Pittsburgh, Pennsylvania: June 25, 2014

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The rain relented and five World Class drum and bugle corps took the field for competition on June 25 at 7:30 pm at Gateway High School’s Antimarino Stadium (about ten miles from Pittsburgh, Pennsylvania as the drone flies). Your reporter was there with his thirteen-year-old dancer daughter, who was attending her first drum corps show since she was five years old.

We arrived early for the conclusion of the Bluecoats ensemble rehearsal and their run-through. The hornline was working ‘Hymn of Acxiom’ before the run. The corps had dealt with a rainout and rain for the preceding two days. The staff complimented the marching members on how they dealt with the adversity. My daughter was duly impressed with the rehearsal and run. I pointed out that the body work that the entire ensemble was doing was virtually unknown twenty-five years ago. She was focused mostly on the color guard, obviously.

After enjoying a picnic dinner, my daughter and I went to the lots. We watched the guards and percussion of Spirit and Boston Crusaders, and got to hear a little bit of Spirit’s hornline. I wish we could have been in two places at once so that we could have watched the first part of the show and the warmups of the Cavies, Cadets and 'Coats.

Having already seen the ‘Coats, my daughter was convinced they could not be topped, and was incredulous when I said that the Cadets would win the show. During the lot section of the evening, we saw The Cadets horn line proceeding to the warmup area, and she said, ‘We’ll see if they live up to your hype.’ I just shook my head and smiled.

The stands were full on the left side (as you face the field.) I was not able to ascertain whether the other side was as full. If there is ever another show in this venue, I will need to remember to bring my sunglasses, as the sun was directly in the crowd’s face for the first three corps.

The Bluecoats brass ensemble (about ten to twelve horns) played a reverent and very professional arrangement of ‘The Star Spangled Banner.’ Someone felt the need to have a quiet conversation on her phone during the playing of the anthem. Unimpressive. If I were to be charitable, I think that there are some people who simply believe that the rudeness of not answering the phone or cutting off the conversation outweighs the rudeness of talking while something else is going on. Of course, these people are probably not being as reflective as I think they might be.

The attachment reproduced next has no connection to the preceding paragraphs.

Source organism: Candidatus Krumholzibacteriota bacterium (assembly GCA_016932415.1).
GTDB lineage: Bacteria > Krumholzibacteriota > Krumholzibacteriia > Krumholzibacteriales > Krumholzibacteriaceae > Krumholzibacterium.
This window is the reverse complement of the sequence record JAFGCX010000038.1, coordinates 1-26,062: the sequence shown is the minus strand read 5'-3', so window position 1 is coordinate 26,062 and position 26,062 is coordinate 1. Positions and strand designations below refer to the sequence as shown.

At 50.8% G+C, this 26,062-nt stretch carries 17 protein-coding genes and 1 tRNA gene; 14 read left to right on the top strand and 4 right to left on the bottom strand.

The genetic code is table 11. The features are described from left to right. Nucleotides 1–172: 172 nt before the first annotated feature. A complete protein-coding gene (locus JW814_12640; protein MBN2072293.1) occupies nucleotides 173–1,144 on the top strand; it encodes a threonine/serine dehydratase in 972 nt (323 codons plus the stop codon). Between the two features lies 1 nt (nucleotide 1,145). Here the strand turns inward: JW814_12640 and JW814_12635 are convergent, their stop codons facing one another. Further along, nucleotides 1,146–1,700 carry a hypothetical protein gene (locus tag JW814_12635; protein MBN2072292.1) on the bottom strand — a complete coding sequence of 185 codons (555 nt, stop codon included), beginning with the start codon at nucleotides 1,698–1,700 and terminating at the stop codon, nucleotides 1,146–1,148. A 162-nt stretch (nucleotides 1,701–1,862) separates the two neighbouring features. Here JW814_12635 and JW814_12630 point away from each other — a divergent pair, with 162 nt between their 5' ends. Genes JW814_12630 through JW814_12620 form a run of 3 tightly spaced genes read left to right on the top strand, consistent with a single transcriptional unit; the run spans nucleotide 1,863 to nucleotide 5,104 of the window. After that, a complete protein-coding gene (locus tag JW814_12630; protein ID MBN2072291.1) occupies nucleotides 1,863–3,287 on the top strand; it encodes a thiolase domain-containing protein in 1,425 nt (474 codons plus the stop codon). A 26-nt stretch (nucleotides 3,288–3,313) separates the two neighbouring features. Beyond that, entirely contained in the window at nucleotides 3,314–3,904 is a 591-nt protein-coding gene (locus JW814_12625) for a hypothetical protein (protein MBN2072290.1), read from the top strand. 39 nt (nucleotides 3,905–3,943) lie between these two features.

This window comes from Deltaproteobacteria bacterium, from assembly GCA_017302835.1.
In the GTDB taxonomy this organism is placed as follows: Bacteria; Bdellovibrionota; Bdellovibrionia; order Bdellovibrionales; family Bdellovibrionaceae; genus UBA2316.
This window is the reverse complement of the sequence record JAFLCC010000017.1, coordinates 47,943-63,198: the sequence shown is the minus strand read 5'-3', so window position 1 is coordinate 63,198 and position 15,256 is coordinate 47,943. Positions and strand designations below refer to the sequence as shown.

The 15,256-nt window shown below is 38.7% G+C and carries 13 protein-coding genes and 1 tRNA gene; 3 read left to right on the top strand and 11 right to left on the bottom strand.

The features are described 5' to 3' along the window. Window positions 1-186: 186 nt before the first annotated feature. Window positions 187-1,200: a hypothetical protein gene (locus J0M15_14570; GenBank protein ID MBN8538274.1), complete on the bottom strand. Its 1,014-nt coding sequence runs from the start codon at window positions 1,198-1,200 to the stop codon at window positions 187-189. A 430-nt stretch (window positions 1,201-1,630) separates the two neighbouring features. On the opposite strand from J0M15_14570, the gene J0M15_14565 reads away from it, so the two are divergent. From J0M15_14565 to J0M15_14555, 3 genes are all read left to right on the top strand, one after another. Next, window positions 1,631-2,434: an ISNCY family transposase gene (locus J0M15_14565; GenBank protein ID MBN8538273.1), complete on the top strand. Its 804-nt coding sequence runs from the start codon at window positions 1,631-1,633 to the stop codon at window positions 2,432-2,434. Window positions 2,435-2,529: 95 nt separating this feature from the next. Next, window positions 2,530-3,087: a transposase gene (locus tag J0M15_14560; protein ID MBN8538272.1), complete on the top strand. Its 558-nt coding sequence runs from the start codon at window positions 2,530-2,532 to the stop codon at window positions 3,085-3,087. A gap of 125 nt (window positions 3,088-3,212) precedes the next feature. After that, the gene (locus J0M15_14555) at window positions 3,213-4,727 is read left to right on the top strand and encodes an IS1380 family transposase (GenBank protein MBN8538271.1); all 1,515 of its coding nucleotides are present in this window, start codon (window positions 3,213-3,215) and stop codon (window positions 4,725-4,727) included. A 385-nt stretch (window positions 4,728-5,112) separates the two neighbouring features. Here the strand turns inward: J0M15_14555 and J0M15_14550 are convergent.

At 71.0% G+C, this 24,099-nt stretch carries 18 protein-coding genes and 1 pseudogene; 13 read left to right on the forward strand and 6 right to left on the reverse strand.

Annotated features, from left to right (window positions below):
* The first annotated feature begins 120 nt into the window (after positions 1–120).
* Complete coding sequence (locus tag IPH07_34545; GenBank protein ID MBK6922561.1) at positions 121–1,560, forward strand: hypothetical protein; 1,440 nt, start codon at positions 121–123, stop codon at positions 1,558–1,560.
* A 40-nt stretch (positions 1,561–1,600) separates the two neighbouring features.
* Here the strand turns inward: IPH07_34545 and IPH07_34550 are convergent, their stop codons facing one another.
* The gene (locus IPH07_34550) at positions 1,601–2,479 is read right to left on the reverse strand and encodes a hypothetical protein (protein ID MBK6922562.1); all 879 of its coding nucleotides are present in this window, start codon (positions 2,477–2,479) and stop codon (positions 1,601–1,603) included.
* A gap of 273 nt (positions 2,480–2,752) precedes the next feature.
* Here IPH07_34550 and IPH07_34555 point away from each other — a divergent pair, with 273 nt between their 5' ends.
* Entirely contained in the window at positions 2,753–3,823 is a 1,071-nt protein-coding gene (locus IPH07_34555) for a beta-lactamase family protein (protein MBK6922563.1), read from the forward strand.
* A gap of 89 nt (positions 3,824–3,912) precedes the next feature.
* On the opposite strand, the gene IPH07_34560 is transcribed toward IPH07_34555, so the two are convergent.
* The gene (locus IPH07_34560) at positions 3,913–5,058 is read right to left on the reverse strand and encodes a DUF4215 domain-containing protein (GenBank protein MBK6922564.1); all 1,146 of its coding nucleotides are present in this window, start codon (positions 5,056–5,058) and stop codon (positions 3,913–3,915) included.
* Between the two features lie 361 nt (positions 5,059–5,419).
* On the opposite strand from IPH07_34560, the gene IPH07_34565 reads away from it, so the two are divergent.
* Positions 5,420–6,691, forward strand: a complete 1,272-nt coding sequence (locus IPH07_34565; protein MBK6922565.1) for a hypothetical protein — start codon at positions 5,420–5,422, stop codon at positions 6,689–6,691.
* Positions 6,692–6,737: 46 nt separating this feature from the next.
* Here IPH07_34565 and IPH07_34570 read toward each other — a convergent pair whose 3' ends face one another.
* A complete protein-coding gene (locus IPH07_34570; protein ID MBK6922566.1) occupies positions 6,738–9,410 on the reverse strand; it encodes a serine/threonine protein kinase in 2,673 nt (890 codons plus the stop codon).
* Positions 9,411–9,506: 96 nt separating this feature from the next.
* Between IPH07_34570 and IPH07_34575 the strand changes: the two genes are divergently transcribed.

This show was notable for the lack of fuss from the announcer. I have been to places where every band director, the superintendent, the president of the band association, etc. had to be recognized, and the announcer felt the need to steal the show. Not here. The corps were the show. Kudos.

Spirit of Atlanta has a lot of room to grow. There were some notable timing issues between the battery and the pit. The colorguard wears magnolia flowers in their hair. I like the guard unis and the silks – as usual the color presentation (and I don’t mean the American flag) is very effective. The highlight of the show so far is the Porgy and Bess medley and the trumpet soloist in what is, I believe, ‘Willow, Weep for Me.’ From a compositional standpoint, I very much wish that the melody of ‘I Need Thee Every Hour’ was not a sampled vocal. Another solo or even a sung chorus would have been just as effective and would not have implied that it is now the role of a DCI hornline to be relegated to a backing ensemble for a prerecorded pop track. Fifth place, 64.7.

Boston Crusaders has a dark, brooding show full of aggressively and accurately played classical music, with a number of impressive visual elements to which I was not fully privy due to the aforementioned sun in my eyes. I was impressed with a very exposed and well-played flugelhorn solo from the front left goal line, with a bunch of colorguard animals (no offense) leaning on her. As has been noted, the ‘Animal Farm’ theme is not explicit, at least so far as I can tell. I very much wish that I would have been able to ‘see’ the show. This was the least colorful corps of the evening from an appearance standpoint. A closer fourth than I thought, 71.0, which possibly means, though I haven’t seen the recap, that they are being well rewarded for composition and encouraged to achieve to the content.